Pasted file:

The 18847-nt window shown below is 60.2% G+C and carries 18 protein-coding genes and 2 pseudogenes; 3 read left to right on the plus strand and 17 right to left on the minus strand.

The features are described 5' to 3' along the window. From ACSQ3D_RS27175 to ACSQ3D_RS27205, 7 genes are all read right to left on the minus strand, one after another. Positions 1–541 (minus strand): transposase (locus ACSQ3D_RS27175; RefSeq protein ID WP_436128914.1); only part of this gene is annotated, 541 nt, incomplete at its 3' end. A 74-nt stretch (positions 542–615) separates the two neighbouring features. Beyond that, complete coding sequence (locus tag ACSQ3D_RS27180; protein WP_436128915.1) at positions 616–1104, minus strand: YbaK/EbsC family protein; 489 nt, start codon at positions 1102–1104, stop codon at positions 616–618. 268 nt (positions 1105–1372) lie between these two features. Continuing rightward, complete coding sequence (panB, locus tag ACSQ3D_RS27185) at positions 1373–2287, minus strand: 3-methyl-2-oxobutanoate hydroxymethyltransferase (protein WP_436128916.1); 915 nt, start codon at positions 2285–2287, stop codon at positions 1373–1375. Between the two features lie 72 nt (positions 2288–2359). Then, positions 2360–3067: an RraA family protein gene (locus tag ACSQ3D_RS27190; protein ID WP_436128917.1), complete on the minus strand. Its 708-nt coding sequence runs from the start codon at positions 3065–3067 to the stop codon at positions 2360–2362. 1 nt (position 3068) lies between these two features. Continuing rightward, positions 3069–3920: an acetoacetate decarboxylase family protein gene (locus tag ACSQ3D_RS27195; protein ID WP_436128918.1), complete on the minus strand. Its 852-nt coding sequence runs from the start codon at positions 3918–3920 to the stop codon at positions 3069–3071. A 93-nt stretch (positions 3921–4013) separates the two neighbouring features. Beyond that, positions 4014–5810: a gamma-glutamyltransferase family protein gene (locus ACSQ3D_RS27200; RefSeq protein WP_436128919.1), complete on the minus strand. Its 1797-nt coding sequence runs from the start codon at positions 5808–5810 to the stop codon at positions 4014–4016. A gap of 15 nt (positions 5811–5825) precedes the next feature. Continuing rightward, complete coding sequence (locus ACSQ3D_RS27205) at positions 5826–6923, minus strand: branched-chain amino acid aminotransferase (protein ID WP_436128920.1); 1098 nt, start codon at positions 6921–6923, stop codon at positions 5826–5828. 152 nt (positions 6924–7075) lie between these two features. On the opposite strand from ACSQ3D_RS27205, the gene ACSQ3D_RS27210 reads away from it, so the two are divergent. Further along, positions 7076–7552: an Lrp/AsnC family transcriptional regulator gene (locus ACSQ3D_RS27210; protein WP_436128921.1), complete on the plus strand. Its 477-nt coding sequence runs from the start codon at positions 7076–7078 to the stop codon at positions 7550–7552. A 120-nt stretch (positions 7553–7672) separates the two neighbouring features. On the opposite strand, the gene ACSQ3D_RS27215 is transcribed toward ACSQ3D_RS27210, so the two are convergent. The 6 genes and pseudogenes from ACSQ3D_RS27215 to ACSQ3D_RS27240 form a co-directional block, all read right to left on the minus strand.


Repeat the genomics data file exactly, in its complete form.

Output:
The 18847-nt window shown below is 60.2% G+C and carries 18 protein-coding genes and 2 pseudogenes; 3 read left to right on the plus strand and 17 right to left on the minus strand.

The features are described 5' to 3' along the window. From ACSQ3D_RS27175 to ACSQ3D_RS27205, 7 genes are all read right to left on the minus strand, one after another. Positions 1–541 (minus strand): transposase (locus ACSQ3D_RS27175; RefSeq protein ID WP_436128914.1); only part of this gene is annotated, 541 nt, incomplete at its 3' end. A 74-nt stretch (positions 542–615) separates the two neighbouring features. Beyond that, complete coding sequence (locus tag ACSQ3D_RS27180; protein WP_436128915.1) at positions 616–1104, minus strand: YbaK/EbsC family protein; 489 nt, start codon at positions 1102–1104, stop codon at positions 616–618. 268 nt (positions 1105–1372) lie between these two features. Continuing rightward, complete coding sequence (panB, locus tag ACSQ3D_RS27185) at positions 1373–2287, minus strand: 3-methyl-2-oxobutanoate hydroxymethyltransferase (protein WP_436128916.1); 915 nt, start codon at positions 2285–2287, stop codon at positions 1373–1375. Between the two features lie 72 nt (positions 2288–2359). Then, positions 2360–3067: an RraA family protein gene (locus tag ACSQ3D_RS27190; protein ID WP_436128917.1), complete on the minus strand. Its 708-nt coding sequence runs from the start codon at positions 3065–3067 to the stop codon at positions 2360–2362. 1 nt (position 3068) lies between these two features. Continuing rightward, positions 3069–3920: an acetoacetate decarboxylase family protein gene (locus tag ACSQ3D_RS27195; protein ID WP_436128918.1), complete on the minus strand. Its 852-nt coding sequence runs from the start codon at positions 3918–3920 to the stop codon at positions 3069–3071. A 93-nt stretch (positions 3921–4013) separates the two neighbouring features. Beyond that, positions 4014–5810: a gamma-glutamyltransferase family protein gene (locus ACSQ3D_RS27200; RefSeq protein WP_436128919.1), complete on the minus strand. Its 1797-nt coding sequence runs from the start codon at positions 5808–5810 to the stop codon at positions 4014–4016. A gap of 15 nt (positions 5811–5825) precedes the next feature. Continuing rightward, complete coding sequence (locus ACSQ3D_RS27205) at positions 5826–6923, minus strand: branched-chain amino acid aminotransferase (protein ID WP_436128920.1); 1098 nt, start codon at positions 6921–6923, stop codon at positions 5826–5828. 152 nt (positions 6924–7075) lie between these two features. On the opposite strand from ACSQ3D_RS27205, the gene ACSQ3D_RS27210 reads away from it, so the two are divergent. Further along, positions 7076–7552: an Lrp/AsnC family transcriptional regulator gene (locus ACSQ3D_RS27210; protein WP_436128921.1), complete on the plus strand. Its 477-nt coding sequence runs from the start codon at positions 7076–7078 to the stop codon at positions 7550–7552. A 120-nt stretch (positions 7553–7672) separates the two neighbouring features. On the opposite strand, the gene ACSQ3D_RS27215 is transcribed toward ACSQ3D_RS27210, so the two are convergent. The 6 genes and pseudogenes from ACSQ3D_RS27215 to ACSQ3D_RS27240 form a co-directional block, all read right to left on the minus strand.